Quantitative data charts, also called grouped data, can be viewed using a histogram or a polygon.
How to graph quantitative data
- Place the classes on the horizontal axis
- You can place either the frequency distribution, the relative frequency, or the percentage on the vertical axis.
In the lesson on creating a frequency distribution, we ended with this table showing the frequency distribution, relative frequency, and percentage distribution.
Let’s use a histogram and a polygon to display the data. There is little difference between the two charts except that the histogram uses rectangles and the polygon uses points.
In both cases we will use the frequency distribution to build the graphs.
First, put the classes on the horizontal axis. Second, put the frequencies on the vertical axis.
Finally, draw a rectangle for each class so that the height of the rectangle corresponds to the frequency of that class.
Notice that all the rectangles are adjacent and, unlike a bar graph, have no gaps between them.
That histogram above is called a Frequency histogram.
If you had used relative frequency to build the histogram, you would call the chart a Relative Frequency Histogram.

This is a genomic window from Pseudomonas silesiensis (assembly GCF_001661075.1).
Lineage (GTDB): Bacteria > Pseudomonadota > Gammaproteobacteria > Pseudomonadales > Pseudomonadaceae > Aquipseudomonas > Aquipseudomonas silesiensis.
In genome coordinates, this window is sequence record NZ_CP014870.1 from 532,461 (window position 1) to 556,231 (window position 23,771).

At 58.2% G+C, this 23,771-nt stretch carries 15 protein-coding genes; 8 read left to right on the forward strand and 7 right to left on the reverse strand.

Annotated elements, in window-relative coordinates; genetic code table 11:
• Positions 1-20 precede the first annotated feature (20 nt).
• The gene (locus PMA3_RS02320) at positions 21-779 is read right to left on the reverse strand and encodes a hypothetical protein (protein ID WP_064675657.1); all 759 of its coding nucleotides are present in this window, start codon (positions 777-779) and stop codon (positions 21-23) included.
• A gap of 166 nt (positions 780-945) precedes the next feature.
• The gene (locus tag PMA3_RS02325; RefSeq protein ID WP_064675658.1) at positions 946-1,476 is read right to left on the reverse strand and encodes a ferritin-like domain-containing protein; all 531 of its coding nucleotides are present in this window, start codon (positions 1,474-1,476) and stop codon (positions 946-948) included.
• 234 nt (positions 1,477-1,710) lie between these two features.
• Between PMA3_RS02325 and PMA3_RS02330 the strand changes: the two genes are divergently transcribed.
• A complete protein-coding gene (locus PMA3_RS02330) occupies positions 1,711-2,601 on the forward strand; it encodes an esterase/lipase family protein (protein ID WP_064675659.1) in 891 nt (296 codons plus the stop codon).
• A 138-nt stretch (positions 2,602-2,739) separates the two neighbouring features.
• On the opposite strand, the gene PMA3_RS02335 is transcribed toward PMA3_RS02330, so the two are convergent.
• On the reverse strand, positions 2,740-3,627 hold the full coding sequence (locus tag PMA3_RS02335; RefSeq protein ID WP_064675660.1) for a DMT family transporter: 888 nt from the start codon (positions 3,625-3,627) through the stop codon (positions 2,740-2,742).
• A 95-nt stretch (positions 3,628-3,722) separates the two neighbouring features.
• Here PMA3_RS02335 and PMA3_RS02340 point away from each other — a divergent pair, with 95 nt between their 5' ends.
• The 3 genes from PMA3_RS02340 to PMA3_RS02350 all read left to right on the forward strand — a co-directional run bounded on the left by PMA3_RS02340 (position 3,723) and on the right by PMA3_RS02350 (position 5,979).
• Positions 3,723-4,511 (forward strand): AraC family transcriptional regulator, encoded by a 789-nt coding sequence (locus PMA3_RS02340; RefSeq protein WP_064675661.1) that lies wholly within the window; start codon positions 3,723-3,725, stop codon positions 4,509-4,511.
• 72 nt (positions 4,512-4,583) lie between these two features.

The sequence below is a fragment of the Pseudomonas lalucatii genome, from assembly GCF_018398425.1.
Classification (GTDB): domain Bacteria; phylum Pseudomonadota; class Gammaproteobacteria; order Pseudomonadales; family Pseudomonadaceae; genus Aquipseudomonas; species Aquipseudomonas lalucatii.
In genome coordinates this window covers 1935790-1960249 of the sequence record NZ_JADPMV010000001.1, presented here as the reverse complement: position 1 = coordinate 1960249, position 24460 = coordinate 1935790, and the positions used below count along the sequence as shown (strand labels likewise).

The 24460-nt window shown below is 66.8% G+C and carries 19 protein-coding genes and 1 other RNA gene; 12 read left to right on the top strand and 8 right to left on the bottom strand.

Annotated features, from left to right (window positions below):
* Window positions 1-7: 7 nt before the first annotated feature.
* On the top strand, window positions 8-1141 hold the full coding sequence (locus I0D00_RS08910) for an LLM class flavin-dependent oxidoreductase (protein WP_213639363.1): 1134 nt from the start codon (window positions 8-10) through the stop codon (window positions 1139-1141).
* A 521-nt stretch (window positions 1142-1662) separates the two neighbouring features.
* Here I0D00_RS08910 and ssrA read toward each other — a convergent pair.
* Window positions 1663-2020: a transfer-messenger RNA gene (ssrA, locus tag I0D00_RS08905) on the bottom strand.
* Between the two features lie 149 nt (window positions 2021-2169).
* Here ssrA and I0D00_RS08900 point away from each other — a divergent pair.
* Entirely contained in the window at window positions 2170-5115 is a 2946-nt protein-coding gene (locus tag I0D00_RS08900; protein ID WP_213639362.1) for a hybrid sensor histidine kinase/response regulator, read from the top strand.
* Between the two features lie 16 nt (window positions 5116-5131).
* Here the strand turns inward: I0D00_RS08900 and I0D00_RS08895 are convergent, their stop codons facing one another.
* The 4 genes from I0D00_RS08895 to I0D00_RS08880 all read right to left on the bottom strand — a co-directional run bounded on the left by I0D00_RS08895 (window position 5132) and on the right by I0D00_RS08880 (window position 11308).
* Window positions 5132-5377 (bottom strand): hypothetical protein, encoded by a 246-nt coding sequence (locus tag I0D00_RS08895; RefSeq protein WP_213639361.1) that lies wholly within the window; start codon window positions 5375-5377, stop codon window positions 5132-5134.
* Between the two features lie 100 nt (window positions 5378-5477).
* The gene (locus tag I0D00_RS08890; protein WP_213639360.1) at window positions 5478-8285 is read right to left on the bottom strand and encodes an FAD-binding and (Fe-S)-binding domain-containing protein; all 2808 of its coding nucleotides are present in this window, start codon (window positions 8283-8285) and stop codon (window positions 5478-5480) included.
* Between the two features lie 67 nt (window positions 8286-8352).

If you had used the percentage to build the histogram, you would call the chart a percentage histogram.
Simply use points instead of rectangles to draw a polygon.
Place a point just above the midpoint of each class.
The height of the point should correspond to the frequency of this class.
Create 2 more classes. The first is created before 9-18 and the second after 59-68. Both classes have a frequency of 0.
Connect all points with straight lines.
Notice that this time we didn’t cut off the x-axis as it uses all of the values on the x-axis.
The above diagram is called a frequency polygon or simply a polygon.
If you had used relative frequency to create the polygon, you would name the graph a Relative frequency polygon.
If you had used the percentage to build the histogram, you would call the chart a Percent polygon.